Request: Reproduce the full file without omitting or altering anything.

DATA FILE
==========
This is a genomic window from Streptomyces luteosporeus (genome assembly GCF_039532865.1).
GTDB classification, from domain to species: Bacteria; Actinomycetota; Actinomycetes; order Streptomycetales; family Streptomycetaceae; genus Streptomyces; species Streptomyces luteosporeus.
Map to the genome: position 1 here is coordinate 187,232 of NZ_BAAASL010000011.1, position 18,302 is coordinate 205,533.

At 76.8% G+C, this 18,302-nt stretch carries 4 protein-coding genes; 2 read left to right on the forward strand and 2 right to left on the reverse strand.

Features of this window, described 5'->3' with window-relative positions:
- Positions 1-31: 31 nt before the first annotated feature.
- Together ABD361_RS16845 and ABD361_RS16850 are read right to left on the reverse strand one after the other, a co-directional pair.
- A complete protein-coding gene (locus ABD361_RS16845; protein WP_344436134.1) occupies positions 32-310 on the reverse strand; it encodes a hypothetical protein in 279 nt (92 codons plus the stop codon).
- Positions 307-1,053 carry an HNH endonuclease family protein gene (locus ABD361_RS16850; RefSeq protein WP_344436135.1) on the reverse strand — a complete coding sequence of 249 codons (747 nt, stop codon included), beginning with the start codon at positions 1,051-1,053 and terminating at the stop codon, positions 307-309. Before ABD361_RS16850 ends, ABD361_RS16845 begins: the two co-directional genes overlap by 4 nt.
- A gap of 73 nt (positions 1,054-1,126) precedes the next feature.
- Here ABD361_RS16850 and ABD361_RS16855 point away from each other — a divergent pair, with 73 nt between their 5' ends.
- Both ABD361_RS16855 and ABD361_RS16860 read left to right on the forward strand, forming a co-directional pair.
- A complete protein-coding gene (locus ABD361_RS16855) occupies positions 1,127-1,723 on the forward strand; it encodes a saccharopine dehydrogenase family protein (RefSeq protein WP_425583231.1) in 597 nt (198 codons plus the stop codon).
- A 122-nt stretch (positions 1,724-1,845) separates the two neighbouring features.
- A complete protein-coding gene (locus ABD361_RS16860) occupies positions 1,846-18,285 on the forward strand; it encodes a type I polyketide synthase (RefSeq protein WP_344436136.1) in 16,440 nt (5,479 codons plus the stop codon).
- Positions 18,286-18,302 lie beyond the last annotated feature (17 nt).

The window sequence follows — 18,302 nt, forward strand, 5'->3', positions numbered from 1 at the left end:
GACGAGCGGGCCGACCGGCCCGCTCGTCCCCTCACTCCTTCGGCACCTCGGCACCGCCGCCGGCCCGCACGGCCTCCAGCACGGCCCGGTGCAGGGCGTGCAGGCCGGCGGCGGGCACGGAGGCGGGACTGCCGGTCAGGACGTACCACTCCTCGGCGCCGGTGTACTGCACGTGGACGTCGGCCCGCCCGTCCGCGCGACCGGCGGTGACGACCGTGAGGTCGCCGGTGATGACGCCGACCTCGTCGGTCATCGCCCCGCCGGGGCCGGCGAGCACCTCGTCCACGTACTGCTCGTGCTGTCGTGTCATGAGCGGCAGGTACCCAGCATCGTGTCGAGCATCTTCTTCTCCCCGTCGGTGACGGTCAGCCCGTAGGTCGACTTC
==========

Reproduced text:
This is a genomic window from Streptomyces luteosporeus (genome assembly GCF_039532865.1).
GTDB classification, from domain to species: Bacteria; Actinomycetota; Actinomycetes; order Streptomycetales; family Streptomycetaceae; genus Streptomyces; species Streptomyces luteosporeus.
Map to the genome: position 1 here is coordinate 187,232 of NZ_BAAASL010000011.1, position 18,302 is coordinate 205,533.

At 76.8% G+C, this 18,302-nt stretch carries 4 protein-coding genes; 2 read left to right on the forward strand and 2 right to left on the reverse strand.

Features of this window, described 5'->3' with window-relative positions:
- Positions 1-31: 31 nt before the first annotated feature.
- Together ABD361_RS16845 and ABD361_RS16850 are read right to left on the reverse strand one after the other, a co-directional pair.
- A complete protein-coding gene (locus ABD361_RS16845; protein WP_344436134.1) occupies positions 32-310 on the reverse strand; it encodes a hypothetical protein in 279 nt (92 codons plus the stop codon).
- Positions 307-1,053 carry an HNH endonuclease family protein gene (locus ABD361_RS16850; RefSeq protein WP_344436135.1) on the reverse strand — a complete coding sequence of 249 codons (747 nt, stop codon included), beginning with the start codon at positions 1,051-1,053 and terminating at the stop codon, positions 307-309. Before ABD361_RS16850 ends, ABD361_RS16845 begins: the two co-directional genes overlap by 4 nt.
- A gap of 73 nt (positions 1,054-1,126) precedes the next feature.
- Here ABD361_RS16850 and ABD361_RS16855 point away from each other — a divergent pair, with 73 nt between their 5' ends.
- Both ABD361_RS16855 and ABD361_RS16860 read left to right on the forward strand, forming a co-directional pair.
- A complete protein-coding gene (locus ABD361_RS16855) occupies positions 1,127-1,723 on the forward strand; it encodes a saccharopine dehydrogenase family protein (RefSeq protein WP_425583231.1) in 597 nt (198 codons plus the stop codon).
- A 122-nt stretch (positions 1,724-1,845) separates the two neighbouring features.
- A complete protein-coding gene (locus ABD361_RS16860) occupies positions 1,846-18,285 on the forward strand; it encodes a type I polyketide synthase (RefSeq protein WP_344436136.1) in 16,440 nt (5,479 codons plus the stop codon).
- Positions 18,286-18,302 lie beyond the last annotated feature (17 nt).

The window sequence follows — 18,302 nt, forward strand, 5'->3', positions numbered from 1 at the left end:
GACGAGCGGGCCGACCGGCCCGCTCGTCCCCTCACTCCTTCGGCACCTCGGCACCGCCGCCGGCCCGCACGGCCTCCAGCACGGCCCGGTGCAGGGCGTGCAGGCCGGCGGCGGGCACGGAGGCGGGACTGCCGGTCAGGACGTACCACTCCTCGGCGCCGGTGTACTGCACGTGGACGTCGGCCCGCCCGTCCGCGCGACCGGCGGTGACGACCGTGAGGTCGCCGGTGATGACGCCGACCTCGTCGGTCATCGCCCCGCCGGGGCCGGCGAGCACCTCGTCCACGTACTGCTCGTGCTGTCGTGTCATGAGCGGCAGGTACCCAGCATCGTGTCGAGCATCTTCTTCTCCCCGTCGGTGACGGTCAGCCCGTAGGTCGACTTC